System identification of the Hardanger Bridge using enhanced frequency domain decomposition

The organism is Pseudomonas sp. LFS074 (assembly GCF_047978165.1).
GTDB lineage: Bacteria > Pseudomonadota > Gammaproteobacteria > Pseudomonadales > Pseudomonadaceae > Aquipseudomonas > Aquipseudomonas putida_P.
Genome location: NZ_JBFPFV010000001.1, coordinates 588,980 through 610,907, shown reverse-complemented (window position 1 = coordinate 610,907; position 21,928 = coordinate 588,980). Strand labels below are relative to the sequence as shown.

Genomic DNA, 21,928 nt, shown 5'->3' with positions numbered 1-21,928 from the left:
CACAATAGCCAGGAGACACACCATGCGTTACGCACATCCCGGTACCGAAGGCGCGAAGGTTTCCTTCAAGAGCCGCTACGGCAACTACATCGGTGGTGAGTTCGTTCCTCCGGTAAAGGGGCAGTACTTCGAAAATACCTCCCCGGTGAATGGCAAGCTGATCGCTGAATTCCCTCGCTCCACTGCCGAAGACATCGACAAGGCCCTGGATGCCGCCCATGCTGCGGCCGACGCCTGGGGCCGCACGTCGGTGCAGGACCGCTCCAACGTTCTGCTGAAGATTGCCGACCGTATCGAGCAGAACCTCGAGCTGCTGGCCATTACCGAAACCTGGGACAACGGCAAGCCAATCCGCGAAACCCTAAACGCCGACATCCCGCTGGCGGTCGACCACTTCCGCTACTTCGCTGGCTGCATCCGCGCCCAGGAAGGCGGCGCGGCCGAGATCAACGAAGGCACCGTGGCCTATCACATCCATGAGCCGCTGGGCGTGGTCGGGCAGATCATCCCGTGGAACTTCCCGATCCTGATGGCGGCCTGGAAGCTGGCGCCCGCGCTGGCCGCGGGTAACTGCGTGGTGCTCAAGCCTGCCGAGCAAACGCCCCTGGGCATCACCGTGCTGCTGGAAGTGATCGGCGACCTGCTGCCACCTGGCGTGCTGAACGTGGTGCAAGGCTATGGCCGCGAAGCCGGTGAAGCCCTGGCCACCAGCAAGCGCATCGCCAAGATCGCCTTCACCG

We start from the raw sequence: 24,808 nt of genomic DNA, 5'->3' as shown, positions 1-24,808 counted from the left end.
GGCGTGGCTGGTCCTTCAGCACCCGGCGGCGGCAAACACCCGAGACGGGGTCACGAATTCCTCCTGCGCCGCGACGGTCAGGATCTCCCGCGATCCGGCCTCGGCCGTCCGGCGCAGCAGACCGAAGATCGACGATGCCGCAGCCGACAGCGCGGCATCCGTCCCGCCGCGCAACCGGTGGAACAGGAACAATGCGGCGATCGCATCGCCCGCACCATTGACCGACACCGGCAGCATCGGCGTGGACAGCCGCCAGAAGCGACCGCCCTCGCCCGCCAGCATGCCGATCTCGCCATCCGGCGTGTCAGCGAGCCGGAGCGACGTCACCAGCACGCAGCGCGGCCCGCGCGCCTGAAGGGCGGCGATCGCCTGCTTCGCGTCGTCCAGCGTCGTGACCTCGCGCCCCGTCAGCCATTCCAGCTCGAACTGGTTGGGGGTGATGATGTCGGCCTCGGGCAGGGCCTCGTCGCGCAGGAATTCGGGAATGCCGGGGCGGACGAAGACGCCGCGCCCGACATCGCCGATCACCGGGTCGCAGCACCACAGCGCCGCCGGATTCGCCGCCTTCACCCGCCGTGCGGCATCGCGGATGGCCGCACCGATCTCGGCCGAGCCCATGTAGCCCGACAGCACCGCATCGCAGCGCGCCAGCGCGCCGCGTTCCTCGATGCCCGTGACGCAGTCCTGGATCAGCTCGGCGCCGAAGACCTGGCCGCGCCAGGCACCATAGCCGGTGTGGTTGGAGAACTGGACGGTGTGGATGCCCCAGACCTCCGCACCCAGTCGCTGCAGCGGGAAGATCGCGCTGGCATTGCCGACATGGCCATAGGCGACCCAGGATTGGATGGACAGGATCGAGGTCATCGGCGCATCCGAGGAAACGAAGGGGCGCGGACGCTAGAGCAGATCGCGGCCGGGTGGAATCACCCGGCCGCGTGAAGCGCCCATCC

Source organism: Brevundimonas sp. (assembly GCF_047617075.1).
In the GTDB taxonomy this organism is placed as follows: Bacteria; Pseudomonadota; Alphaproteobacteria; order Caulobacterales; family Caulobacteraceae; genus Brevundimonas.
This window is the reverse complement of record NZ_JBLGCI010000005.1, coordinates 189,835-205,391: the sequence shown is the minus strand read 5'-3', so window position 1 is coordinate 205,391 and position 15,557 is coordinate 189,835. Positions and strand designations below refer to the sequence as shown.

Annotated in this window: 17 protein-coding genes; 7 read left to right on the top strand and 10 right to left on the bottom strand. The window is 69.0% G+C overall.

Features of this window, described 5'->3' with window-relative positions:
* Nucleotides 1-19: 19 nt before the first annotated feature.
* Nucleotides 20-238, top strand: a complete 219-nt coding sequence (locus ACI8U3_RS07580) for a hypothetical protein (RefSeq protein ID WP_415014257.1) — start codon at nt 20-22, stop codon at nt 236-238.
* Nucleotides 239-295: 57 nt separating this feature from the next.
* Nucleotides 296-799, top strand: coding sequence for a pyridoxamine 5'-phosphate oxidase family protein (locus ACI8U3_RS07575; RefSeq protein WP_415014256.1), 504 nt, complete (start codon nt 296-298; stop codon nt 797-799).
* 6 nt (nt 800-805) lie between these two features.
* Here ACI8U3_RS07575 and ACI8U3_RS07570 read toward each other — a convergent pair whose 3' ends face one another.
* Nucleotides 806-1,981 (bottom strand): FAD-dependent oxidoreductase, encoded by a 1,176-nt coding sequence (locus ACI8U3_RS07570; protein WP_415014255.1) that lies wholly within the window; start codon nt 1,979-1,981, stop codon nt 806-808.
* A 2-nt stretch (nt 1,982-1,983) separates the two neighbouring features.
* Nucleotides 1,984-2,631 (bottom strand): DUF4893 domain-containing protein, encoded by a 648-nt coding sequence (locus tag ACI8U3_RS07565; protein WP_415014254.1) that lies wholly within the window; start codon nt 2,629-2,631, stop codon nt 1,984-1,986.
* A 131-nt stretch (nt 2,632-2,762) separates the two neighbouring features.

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The Norwegian Public Roads Administration is commissioned to investigate feasible alternatives to eight ferry crossings along E39, located on the western coast of Norway. The most challenging crossing is the Sognefjord, which is about 4 km wide and 1.3 km deep. Evaluation of existing civil engineering structures enables better predictions of concept structures that can meet the challenges regarding the E39 project. This thesis aims to investigate how the modal parameters of the Hardanger Bridge changes for different mean wind velocities, using output measurements only. The modal parameters are extracted using frequency domain decomposition (FDD) and enhanced frequency domain decomposition (EFDD), implemented in MATLAB. The modal analysis is presented in detail to determine the validity of the estimated modal parameters. A preliminary study is conducted on a proportionally damped, 4 degree of freedom shear frame, subjected to zero mean, Gaussian white noise. The dynamic system displays 4 separated modes in the frequency domain. All modal parameters are estimated with high accuracy using 2 hour response simulations. 15 modal parameters are determined for the Hardanger Bridge up to the second torsional mode. The modal parameters are categorized in three mean wind velocities; 2.98 m/s, 7.41 m/s and 15.75 m/s. The modal analysis gives reliable estimations of the mode shapes and corresponding natural frequencies. There is a large uncertainty of the the damping ratio estimates for closely spaced modes. The uncertainties regards extensive beating phenomenon in the correlation functions, leading to large variability in the estimation of the modal damping ratios. All estimated mode shapes are complex, indicating a non-proportionally damped system. Several modes also show increasing complexity for an increase in mean wind velocity. An increase in modal damping ratios are also observed with increasing mean wind velocity, indicating the presence of aerodynamic damping.